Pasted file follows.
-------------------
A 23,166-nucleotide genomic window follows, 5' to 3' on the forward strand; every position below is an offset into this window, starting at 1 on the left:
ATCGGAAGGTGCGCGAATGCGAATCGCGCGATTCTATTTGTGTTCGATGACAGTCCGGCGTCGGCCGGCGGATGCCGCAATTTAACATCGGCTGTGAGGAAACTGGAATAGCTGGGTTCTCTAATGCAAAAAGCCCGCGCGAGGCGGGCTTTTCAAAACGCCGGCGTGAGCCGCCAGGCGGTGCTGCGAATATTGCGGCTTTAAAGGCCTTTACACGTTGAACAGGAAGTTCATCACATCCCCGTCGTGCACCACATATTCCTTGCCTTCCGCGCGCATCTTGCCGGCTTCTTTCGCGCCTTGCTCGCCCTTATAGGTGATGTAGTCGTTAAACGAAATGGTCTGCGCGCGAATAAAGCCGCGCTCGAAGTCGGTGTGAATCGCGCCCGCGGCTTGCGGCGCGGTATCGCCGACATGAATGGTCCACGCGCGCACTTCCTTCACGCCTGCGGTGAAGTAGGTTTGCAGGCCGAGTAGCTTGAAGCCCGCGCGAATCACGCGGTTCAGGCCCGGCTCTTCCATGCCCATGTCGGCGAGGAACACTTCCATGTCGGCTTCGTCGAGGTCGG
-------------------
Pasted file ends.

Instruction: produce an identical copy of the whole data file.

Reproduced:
A 23,166-nucleotide genomic window follows, 5' to 3' on the forward strand; every position below is an offset into this window, starting at 1 on the left:
ATCGGAAGGTGCGCGAATGCGAATCGCGCGATTCTATTTGTGTTCGATGACAGTCCGGCGTCGGCCGGCGGATGCCGCAATTTAACATCGGCTGTGAGGAAACTGGAATAGCTGGGTTCTCTAATGCAAAAAGCCCGCGCGAGGCGGGCTTTTCAAAACGCCGGCGTGAGCCGCCAGGCGGTGCTGCGAATATTGCGGCTTTAAAGGCCTTTACACGTTGAACAGGAAGTTCATCACATCCCCGTCGTGCACCACATATTCCTTGCCTTCCGCGCGCATCTTGCCGGCTTCTTTCGCGCCTTGCTCGCCCTTATAGGTGATGTAGTCGTTAAACGAAATGGTCTGCGCGCGAATAAAGCCGCGCTCGAAGTCGGTGTGAATCGCGCCCGCGGCTTGCGGCGCGGTATCGCCGACATGAATGGTCCACGCGCGCACTTCCTTCACGCCTGCGGTGAAGTAGGTTTGCAGGCCGAGTAGCTTGAAGCCCGCGCGAATCACGCGGTTCAGGCCCGGCTCTTCCATGCCCATGTCGGCGAGGAACACTTCCATGTCGGCTTCGTCGAGGTCGG